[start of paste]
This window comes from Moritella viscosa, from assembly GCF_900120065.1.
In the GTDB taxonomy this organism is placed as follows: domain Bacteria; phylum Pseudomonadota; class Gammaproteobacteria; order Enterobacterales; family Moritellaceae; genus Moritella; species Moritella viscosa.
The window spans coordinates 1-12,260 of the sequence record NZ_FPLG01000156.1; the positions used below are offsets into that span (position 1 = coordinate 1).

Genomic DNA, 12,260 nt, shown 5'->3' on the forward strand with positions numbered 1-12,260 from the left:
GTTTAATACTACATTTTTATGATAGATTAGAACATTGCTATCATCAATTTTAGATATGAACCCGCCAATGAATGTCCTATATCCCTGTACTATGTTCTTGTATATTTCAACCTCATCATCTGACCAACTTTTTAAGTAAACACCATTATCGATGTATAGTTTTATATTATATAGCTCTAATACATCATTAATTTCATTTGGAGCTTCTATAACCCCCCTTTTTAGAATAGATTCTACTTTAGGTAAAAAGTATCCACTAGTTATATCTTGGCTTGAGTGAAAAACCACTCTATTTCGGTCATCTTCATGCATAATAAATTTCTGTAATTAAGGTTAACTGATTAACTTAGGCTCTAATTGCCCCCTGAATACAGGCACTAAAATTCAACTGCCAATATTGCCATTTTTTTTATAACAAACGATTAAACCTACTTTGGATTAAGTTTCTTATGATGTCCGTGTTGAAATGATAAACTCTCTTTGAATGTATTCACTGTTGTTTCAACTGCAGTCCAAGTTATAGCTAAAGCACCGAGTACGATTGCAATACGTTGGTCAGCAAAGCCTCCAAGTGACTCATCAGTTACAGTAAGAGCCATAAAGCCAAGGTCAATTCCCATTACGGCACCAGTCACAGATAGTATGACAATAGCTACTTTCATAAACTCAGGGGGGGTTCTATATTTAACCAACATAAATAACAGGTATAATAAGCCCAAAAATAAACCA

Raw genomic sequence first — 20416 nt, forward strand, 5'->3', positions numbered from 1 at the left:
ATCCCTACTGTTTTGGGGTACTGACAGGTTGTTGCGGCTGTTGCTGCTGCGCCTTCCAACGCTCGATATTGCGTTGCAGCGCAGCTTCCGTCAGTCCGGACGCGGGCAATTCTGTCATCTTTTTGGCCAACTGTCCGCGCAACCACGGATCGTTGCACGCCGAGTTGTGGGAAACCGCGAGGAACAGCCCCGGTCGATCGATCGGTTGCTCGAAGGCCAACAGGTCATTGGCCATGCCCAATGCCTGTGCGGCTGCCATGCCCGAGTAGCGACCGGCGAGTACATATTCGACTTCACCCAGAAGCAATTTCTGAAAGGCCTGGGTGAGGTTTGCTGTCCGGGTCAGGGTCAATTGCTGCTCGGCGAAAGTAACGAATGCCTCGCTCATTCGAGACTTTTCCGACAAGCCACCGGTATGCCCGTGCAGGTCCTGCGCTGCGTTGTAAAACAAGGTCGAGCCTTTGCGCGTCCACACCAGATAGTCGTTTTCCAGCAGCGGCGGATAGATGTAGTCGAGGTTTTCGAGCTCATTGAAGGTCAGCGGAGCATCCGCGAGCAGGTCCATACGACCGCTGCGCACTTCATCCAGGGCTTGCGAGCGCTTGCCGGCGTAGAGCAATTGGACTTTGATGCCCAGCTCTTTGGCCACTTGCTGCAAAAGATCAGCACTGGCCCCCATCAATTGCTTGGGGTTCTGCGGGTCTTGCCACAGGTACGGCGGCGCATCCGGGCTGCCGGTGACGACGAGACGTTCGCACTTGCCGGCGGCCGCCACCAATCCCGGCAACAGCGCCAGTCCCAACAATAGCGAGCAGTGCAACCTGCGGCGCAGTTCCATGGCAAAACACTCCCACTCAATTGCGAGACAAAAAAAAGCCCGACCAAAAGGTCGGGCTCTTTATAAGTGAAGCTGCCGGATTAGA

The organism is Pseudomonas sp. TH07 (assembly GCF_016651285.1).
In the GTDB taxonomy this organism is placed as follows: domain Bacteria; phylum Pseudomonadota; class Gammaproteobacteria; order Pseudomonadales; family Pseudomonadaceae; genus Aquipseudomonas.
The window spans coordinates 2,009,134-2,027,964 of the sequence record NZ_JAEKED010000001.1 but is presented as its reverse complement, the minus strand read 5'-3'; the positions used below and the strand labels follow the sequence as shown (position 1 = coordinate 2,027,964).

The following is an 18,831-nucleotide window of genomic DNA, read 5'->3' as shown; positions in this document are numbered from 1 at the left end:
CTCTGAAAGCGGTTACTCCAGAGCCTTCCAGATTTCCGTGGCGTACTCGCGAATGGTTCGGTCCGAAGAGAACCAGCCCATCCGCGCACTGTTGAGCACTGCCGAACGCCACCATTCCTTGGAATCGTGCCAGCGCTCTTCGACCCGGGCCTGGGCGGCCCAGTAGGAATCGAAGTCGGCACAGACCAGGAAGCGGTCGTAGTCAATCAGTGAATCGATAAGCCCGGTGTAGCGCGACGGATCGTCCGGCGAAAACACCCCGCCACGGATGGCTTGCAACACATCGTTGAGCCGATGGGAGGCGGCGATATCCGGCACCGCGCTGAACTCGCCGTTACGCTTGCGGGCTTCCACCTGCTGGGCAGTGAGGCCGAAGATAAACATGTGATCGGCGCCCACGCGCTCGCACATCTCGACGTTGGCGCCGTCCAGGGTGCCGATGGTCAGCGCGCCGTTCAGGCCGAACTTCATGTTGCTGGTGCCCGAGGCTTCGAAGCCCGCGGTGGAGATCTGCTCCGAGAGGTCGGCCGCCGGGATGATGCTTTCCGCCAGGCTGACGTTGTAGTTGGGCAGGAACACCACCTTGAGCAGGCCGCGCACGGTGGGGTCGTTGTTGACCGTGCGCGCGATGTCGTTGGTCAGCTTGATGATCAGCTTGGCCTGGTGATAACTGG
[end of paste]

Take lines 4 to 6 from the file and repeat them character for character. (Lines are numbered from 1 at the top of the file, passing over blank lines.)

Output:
Genomic DNA, 12,260 nt, shown 5'->3' on the forward strand with positions numbered 1-12,260 from the left:
GTTTAATACTACATTTTTATGATAGATTAGAACATTGCTATCATCAATTTTAGATATGAACCCGCCAATGAATGTCCTATATCCCTGTACTATGTTCTTGTATATTTCAACCTCATCATCTGACCAACTTTTTAAGTAAACACCATTATCGATGTATAGTTTTATATTATATAGCTCTAATACATCATTAATTTCATTTGGAGCTTCTATAACCCCCCTTTTTAGAATAGATTCTACTTTAGGTAAAAAGTATCCACTAGTTATATCTTGGCTTGAGTGAAAAACCACTCTATTTCGGTCATCTTCATGCATAATAAATTTCTGTAATTAAGGTTAACTGATTAACTTAGGCTCTAATTGCCCCCTGAATACAGGCACTAAAATTCAACTGCCAATATTGCCATTTTTTTTATAACAAACGATTAAACCTACTTTGGATTAAGTTTCTTATGATGTCCGTGTTGAAATGATAAACTCTCTTTGAATGTATTCACTGTTGTTTCAACTGCAGTCCAAGTTATAGCTAAAGCACCGAGTACGATTGCAATACGTTGGTCAGCAAAGCCTCCAAGTGACTCATCAGTTACAGTAAGAGCCATAAAGCCAAGGTCAATTCCCATTACGGCACCAGTCACAGATAGTATGACAATAGCTACTTTCATAAACTCAGGGGGGGTTCTATATTTAACCAACATAAATAACAGGTATAATAAGCCCAAAAATAAACCA

Raw genomic sequence first — 20416 nt, forward strand, 5'->3', positions numbered from 1 at the left: